Softly softly

Despite the jaw dropping inflation numbers, Policymakers are taking a cautious approach to raising rates, many still believing that much of the sting in the numbers will disappear as supply chain disruptions dissipate. It follows that for 2022 central banks are likely to move gently at the controls, mindful of not stalling economic growth.

There is good news out there!

The nature of the media we consume today means much of the content is focused on the prevailing risks, rather than the opportunities. Doom and gloom is ever present, but the opportunities have a habit of sneaking up on us from outside our field of view.

From the media’s perspective, “shock and awe” tends to sell better than steady, balanced, long term perspectives. 

So, it is worth remembering that the risks are not tilted in just one direction. Here are a few positive things that we believe investors should factor in, to balance up the risks:

  1. By March, as many as 1 billion vaccine doses are scheduled to arrive in Africa.
  2. We are amidst an era of accelerating transition in the world’s energy sources, with the largest increase in global electricity generation from renewables expected in the coming year.
  3. We’re in a golden age of biotech wonders like mRNA vaccines. Within a decade, we could fully map out the genetic origins of complex diseases such as multiple sclerosis and schizophrenia and scientists have opened the library of the human genome, and we’re really starting to find our way around.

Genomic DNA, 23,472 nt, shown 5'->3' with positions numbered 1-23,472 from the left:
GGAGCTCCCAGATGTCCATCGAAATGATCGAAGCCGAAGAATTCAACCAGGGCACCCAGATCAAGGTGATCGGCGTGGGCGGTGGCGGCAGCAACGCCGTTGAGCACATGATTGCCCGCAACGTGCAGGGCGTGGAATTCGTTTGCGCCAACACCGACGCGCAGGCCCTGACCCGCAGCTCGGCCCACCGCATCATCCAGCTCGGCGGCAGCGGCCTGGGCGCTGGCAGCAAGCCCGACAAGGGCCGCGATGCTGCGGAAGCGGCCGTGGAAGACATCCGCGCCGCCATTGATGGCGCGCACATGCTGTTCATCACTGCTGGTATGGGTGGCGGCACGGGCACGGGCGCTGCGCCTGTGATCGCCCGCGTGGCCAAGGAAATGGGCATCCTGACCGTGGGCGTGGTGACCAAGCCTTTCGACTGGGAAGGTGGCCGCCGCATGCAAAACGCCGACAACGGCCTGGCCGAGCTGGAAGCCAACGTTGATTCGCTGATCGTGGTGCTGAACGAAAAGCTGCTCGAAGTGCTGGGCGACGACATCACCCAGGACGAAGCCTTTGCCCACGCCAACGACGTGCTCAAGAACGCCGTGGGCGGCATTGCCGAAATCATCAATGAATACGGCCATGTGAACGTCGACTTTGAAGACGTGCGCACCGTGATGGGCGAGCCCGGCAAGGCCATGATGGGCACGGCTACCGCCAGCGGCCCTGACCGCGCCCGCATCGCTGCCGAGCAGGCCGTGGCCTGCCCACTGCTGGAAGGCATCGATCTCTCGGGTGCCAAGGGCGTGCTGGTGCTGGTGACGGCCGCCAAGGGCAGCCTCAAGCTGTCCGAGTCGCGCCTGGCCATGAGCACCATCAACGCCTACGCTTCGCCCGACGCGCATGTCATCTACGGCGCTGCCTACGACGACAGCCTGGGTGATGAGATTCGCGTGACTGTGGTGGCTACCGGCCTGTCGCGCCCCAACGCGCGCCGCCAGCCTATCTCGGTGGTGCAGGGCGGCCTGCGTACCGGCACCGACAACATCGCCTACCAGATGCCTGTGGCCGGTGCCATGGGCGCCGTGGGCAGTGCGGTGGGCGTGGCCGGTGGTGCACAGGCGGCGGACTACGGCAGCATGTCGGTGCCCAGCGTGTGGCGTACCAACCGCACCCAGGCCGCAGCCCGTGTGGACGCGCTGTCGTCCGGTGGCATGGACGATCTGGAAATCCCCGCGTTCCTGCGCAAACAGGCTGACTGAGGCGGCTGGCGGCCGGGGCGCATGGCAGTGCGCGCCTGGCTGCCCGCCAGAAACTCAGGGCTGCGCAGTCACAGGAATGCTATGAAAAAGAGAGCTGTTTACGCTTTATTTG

4. There is reason for hope in democratic India, which as it celebrates the 75th anniversary of its independence this year, is on track to take over from China as the world’s most populous nation. After years of witnessing the retreat of Western style liberalism and hearing that the future belongs to a rising, authoritarian China, this will be a much-needed lift for the democracies to see one of their own rising in importance.
  5. The World is beginning to make genuine progress in slowing the loss of biodiversity, with advances in modern agriculture improving the productivity of land use and reducing deforestation.
  6. Companies are increasingly embracing net-zero or totally zero by 2035 or 2050, and big petrochemical companies like British Petroleum (BP) are investing in wind, hydrogen, and solar.
  7. The most recent IMF numbers suggest the world’s richest economies shrunk by 4.5% in 2020 but grew by 5.2% in 2021. Barring an omicron-induced collapse, they are projected to grow another 4.4% in 2022. Those two years of strong economic performance will not only make up for the 2020 crash but also put advanced economies back about where pre-pandemic forecasts had them.

Geopolitical Risk and Your Portfolio

Current events in Ukraine are having direct impacts on global markets. Russia and Ukraine are suppliers of raw materials, food an energy – essential for many supply chains.

March 01, 2022